Danielle Robinson is a dance scholar who researches the cross-cultural movement of Afro-Diasporic popular dances within the Americas. Her research has been recognized with awards from the Society of Dance History Scholars, the Congress on Research in Dance, and the American Theatre focus group of the Association for Theatre in Higher Education. In addition, during 2011-12, she was a Visiting Fellow at the University of Chichester (UK), sponsored by the Leverhulme Trust.
Dr. Robinson’s book manuscript, Modern Moves: Ragtime Dancing and American Cultures (under contract with Oxford University Press), examines how notions of modernity were embodied in early 20th century social dancing and the nascent dance industry that supported it. Her articles on ragtime, jazz and swing dancing in the United States have been published in Dance Theatre Journal (UK), Dance Research Journal (US), Dance Chronicle (US), Dance Research (UK), Research in Dance Education (UK), and the edited collection I See America Dancing (with Juliet McMains). She has recently presented papers at the Congress on Research in Dance, Society for Ethnomusicology, Society of Dance History Scholars and the Symposium on Popular Dance and Music (now known as PoP Moves).
Professor Robinson is currently leading a collaborative, interdisciplinary research project in Bahia, Brazil with funding from the Social Sciences and Humanities Research Council of Canada (SSHRC). This project explores samba de roda, a dance and music complex with roots in Afro-Brazilian slave cultures, which was recently recognized by UNESCO as a Masterpiece of Oral and Intangible Heritage. The project will culminate in a co-authored book, Roots Sambas: Collaborations and Conflicts in Dancing, Music and Culture, that explores the potential for decolonizing cross-cultural research. Her first article from this research project appears in Bodies of Sound: Studies Across Popular Music and Dance (Ashgate), co-authored with Jeff Packman.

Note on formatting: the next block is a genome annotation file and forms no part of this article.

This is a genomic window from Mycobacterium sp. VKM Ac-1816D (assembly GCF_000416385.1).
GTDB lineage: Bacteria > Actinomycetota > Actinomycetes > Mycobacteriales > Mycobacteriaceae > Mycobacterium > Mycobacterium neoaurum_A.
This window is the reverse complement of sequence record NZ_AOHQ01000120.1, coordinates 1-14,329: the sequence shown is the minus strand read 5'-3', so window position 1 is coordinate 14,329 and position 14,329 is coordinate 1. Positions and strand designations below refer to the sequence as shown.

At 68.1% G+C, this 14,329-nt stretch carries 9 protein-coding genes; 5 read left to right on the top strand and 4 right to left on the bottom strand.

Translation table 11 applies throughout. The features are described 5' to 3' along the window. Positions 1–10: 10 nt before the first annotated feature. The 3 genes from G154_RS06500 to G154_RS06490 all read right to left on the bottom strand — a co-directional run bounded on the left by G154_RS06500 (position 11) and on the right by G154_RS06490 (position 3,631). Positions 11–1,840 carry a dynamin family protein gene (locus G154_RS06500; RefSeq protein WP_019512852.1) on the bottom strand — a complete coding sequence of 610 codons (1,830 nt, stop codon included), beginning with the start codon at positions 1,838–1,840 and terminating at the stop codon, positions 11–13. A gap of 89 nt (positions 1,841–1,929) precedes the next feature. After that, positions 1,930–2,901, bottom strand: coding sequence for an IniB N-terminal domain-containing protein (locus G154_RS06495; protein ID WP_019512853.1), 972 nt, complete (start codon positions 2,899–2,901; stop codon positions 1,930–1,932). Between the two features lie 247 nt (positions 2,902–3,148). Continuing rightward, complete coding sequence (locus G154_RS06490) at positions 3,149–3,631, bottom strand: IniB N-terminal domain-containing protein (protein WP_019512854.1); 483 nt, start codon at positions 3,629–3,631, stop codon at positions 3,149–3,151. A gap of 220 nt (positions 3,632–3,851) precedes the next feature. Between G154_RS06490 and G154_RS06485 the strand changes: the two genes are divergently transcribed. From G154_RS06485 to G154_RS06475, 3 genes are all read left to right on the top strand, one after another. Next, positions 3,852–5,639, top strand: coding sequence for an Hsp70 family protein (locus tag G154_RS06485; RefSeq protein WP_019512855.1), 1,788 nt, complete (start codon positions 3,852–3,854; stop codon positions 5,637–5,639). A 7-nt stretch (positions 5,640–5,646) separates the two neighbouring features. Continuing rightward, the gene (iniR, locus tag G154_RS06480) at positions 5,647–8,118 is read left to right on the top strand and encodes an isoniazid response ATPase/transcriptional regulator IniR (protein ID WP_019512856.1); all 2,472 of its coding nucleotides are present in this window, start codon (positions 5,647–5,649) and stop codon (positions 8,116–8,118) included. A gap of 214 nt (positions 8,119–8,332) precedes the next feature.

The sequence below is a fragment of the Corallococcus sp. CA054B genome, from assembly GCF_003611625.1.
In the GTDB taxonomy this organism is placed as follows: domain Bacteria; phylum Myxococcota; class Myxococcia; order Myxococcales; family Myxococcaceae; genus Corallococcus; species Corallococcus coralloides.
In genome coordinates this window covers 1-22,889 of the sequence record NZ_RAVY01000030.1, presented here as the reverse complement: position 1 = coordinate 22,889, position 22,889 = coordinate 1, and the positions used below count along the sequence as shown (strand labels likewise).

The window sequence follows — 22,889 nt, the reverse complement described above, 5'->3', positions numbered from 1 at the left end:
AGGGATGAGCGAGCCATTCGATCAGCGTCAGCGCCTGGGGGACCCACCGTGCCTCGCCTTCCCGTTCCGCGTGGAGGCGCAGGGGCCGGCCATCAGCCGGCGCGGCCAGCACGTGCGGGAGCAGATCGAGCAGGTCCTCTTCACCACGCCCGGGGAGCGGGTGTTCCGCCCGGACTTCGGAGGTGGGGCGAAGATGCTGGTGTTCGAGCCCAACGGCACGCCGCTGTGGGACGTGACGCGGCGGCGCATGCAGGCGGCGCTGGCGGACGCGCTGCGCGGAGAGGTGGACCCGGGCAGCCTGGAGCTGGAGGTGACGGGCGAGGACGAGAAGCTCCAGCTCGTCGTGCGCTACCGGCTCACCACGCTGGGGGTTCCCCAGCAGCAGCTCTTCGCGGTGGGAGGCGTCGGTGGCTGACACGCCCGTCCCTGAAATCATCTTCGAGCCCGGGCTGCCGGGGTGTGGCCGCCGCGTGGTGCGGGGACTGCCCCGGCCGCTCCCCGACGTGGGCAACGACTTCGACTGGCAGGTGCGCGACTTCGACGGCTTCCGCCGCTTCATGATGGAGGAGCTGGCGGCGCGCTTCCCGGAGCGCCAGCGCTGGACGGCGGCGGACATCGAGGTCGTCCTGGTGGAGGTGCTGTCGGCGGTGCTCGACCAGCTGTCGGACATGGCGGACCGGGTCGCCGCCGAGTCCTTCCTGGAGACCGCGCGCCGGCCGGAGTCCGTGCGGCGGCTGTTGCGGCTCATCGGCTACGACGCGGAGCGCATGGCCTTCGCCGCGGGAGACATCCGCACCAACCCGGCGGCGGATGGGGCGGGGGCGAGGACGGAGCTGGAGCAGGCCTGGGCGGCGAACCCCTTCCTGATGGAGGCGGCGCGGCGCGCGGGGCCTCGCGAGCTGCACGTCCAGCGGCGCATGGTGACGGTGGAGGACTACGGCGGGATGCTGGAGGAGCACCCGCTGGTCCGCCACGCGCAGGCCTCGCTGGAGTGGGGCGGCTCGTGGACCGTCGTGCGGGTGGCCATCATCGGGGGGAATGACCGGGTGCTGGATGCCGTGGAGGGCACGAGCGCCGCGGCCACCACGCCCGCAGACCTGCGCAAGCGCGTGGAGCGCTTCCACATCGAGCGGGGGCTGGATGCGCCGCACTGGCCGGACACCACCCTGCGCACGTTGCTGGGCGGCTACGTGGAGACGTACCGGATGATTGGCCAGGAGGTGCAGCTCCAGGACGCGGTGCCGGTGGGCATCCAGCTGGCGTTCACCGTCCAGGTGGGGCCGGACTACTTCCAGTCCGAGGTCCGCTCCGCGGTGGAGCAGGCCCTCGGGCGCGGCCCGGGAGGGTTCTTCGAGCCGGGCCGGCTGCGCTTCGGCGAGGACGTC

Dr. Robinson taught at the Federal University of Bahia in Salvador (Brazil), University of California (Riverside), and University of Texas (Austin) before joining the faculty in York University’s Department of Dance in 2005. She is cross-appointed to the Graduate Programs in Theatre Studies and Communication and Culture and is a Fellow of York’s Centre for Research on Latin America and the Caribbean and of Winters College. She received the Faculty of Fine Arts Dean’s Teaching Award for junior faculty in 2009.
Areas of Research and Teaching:
Dance Ethnography, Cultural Studies, Dance History, Critical Race Theory, Social Dance Reconstruction, Multicultural Dance Education, Popular Dance Practices, African Diaspora within the Americas, Latin American Dance Cultures